Solidarity Economy Initiative Logo
Haymarket People’s Fund Logo
Boston Ujima Project Logo

Although working with these different grassroots organizations has been an incredible experience, I’ve also had a hard time reckoning with my own career path in this work. Even though grassroots organizations are crucial agents for change, they are often underfunded and, as a result, don’t have many job opportunities to offer. That’s not to say it will be impossible to find a job within this area of work, but as a rising senior who isn’t pursuing a “pipeline internship” this summer, I’ve definitely been struggling with navigating my own career path. After all, I’ve only got one more year left of university, and plenty of “What are your plans after college?” interrogations to answer in the meantime. 

Luckily, however, I’ve been reminding myself of a lesson I first learned at Brandeis, which is that life isn’t linear (and you shouldn’t plan it to be). When I first came to Brandeis, I was sure that I was going to be an English and biology double major. Three years later, I’ve taken one English class in my entire Brandeis career, and am now most excited about studying computer science in my remaining time here. Coming into Brandeis, I had no idea what fossil fuel divestment was, and now I spend 21+ hours a week working on it through my internship. My Brandeis career has been anything but predictable, and I’m grateful for it! It’s led me to so many new discoveries about myself and the world.

As I’ve been worrying about my future career at my internship, a new discovery has made its way into my nonlinear vision. Our community outreach working group has decided to throw a fundraiser for the community organizations we are learning from, and through this process I’ve discovered I’m really interested in grassroots fundraising! As someone who already has experience in fundraising for larger institutions, I never expected to make a career out of it, but seeing the power of moving money has really inspired me to reimagine what fundraising can do. Comparing what a thousand dollars can do in one of these community controlled funds versus what it would do in a large corporation is really eye-opening, and it motivates me to think of ways I can move money in my personal life along with the general public.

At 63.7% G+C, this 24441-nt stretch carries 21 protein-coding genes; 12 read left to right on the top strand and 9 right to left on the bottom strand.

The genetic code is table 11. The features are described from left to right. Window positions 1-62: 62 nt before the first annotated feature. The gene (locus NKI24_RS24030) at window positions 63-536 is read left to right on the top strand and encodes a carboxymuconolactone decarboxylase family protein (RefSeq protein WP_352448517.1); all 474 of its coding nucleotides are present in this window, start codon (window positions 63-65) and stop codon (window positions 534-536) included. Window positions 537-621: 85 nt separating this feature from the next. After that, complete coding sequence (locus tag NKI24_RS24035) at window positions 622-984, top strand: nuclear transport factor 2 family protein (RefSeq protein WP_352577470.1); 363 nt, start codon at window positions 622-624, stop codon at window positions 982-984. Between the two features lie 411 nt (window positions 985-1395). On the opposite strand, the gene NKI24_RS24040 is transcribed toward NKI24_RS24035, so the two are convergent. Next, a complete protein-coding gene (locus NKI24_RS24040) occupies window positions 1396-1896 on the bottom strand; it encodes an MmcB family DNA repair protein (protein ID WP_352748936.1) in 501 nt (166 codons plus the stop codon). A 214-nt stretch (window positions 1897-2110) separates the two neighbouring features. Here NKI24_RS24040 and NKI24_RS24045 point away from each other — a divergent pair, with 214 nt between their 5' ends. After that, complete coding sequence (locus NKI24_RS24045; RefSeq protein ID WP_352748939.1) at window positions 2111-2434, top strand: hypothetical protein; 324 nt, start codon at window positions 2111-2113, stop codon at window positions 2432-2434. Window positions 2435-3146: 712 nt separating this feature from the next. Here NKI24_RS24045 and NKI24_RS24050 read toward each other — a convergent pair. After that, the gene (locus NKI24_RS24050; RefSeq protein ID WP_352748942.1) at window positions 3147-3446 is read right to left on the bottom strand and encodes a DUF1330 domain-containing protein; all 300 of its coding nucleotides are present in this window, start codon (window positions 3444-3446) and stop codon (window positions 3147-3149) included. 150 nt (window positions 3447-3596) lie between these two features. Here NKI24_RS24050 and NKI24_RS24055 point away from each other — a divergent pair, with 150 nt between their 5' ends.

Where does this leave me? A senior who doesn’t have the most coherent resume in the world, absolutely. But also, a potential grassroots fundraiser in the making. I’ve already taken some personal steps into learning more about grassroots fundraising as a career, but until then I’m hard at work planning a fundraiser for our reinvestment team. We’ll see where my career path takes me in the meantime.

Further Comments on “Film Comment”

WoW, these past two weeks have flown by! It’s business as usual over here at Film Comment, and our July/August issue recently hit newsstands. My name is on the masthead, which was pretty exciting! One of my main jobs these days is to update Film Comment’s Rotten Tomatoes profile, which is another example of a job that probably isn’t that exciting but I very much enjoy. Basically, I turn the full length reviews into snappy, single sentence summaries that sum up whether the critic liked the movie or not. I’m also spearheading efforts to archive Film Comment’s prior articles, which basically means spending a lot of time in a massive Google Sheets document. Thankfully, we’re almost finished.